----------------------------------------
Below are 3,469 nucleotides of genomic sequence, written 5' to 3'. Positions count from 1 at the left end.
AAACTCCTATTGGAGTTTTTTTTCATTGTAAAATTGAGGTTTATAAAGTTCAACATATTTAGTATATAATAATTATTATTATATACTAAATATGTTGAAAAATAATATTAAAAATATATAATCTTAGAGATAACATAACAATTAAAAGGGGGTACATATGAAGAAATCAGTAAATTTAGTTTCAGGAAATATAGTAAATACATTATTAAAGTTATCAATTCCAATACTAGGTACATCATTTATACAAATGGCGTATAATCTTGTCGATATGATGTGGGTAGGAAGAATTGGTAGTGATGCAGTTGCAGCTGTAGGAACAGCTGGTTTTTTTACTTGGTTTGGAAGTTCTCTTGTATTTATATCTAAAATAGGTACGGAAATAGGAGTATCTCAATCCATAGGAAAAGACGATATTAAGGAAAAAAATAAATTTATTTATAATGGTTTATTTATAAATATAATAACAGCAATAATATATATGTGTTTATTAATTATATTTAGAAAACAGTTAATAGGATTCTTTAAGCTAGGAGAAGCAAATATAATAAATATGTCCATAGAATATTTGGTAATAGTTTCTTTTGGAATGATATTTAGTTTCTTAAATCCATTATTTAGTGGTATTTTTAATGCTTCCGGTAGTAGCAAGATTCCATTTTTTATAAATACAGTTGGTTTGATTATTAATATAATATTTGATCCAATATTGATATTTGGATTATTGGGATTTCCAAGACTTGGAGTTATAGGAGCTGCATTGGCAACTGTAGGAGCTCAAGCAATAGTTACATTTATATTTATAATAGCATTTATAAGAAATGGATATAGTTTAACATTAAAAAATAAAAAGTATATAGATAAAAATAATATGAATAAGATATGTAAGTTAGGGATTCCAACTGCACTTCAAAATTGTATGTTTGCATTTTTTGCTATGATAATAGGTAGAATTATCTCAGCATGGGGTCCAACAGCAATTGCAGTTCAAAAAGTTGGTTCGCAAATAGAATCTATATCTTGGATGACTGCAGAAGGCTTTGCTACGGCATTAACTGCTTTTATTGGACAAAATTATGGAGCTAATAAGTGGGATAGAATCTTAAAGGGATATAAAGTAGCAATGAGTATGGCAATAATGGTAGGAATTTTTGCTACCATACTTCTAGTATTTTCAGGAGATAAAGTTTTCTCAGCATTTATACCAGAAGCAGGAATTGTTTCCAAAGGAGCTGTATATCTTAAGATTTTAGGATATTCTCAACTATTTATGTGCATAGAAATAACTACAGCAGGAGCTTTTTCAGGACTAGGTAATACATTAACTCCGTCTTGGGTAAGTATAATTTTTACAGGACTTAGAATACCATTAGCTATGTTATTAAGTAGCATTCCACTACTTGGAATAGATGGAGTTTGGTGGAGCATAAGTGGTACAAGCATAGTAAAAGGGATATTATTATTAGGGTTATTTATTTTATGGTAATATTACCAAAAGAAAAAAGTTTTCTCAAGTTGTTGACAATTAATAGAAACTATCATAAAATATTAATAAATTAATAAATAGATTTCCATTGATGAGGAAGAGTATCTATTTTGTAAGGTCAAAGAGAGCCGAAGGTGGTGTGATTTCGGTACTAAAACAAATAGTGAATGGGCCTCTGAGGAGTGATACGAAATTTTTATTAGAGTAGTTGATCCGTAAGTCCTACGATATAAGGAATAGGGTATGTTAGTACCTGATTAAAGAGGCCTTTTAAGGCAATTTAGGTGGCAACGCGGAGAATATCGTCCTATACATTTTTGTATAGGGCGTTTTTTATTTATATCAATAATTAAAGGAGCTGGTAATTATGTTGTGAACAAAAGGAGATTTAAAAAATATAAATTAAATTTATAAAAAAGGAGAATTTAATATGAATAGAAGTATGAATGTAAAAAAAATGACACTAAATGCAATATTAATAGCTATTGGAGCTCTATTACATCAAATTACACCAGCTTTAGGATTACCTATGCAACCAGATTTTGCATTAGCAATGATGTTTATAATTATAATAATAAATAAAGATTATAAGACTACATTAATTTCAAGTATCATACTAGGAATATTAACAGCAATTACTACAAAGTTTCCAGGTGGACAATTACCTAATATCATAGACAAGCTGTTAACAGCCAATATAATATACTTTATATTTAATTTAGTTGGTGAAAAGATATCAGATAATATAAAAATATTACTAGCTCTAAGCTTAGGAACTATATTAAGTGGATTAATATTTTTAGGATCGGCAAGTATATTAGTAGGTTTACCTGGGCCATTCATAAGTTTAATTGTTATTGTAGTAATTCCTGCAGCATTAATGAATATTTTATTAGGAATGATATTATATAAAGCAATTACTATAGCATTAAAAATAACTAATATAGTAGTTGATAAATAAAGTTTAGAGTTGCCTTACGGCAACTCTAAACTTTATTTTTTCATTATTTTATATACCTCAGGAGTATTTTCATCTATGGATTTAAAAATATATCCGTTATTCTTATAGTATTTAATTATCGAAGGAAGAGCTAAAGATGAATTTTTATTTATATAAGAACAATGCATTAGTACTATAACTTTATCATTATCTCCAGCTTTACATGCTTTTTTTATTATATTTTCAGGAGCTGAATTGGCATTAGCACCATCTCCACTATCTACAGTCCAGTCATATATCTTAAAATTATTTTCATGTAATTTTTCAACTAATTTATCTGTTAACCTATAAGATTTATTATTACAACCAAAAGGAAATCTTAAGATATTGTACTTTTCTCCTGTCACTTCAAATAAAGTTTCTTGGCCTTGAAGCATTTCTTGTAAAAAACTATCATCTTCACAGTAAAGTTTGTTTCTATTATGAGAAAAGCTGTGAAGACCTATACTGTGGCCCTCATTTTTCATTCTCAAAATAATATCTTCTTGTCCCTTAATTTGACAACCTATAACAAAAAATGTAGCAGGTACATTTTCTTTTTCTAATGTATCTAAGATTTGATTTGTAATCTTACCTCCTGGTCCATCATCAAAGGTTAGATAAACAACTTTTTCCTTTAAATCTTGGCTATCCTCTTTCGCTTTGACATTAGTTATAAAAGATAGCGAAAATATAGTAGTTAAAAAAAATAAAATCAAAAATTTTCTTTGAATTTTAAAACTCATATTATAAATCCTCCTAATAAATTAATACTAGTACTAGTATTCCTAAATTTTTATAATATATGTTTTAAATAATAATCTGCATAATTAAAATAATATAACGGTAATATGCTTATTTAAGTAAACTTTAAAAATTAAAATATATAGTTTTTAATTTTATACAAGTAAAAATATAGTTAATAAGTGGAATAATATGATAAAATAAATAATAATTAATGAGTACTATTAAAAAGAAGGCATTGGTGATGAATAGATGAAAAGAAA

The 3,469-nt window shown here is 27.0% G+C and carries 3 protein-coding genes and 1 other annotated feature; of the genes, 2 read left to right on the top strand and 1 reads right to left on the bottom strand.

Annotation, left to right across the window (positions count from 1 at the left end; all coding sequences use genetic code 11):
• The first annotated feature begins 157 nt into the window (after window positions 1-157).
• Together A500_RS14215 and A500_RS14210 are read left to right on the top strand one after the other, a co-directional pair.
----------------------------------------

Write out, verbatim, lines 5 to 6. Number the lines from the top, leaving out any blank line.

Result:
• The first annotated feature begins 157 nt into the window (after window positions 1-157).
• Together A500_RS14215 and A500_RS14210 are read left to right on the top strand one after the other, a co-directional pair.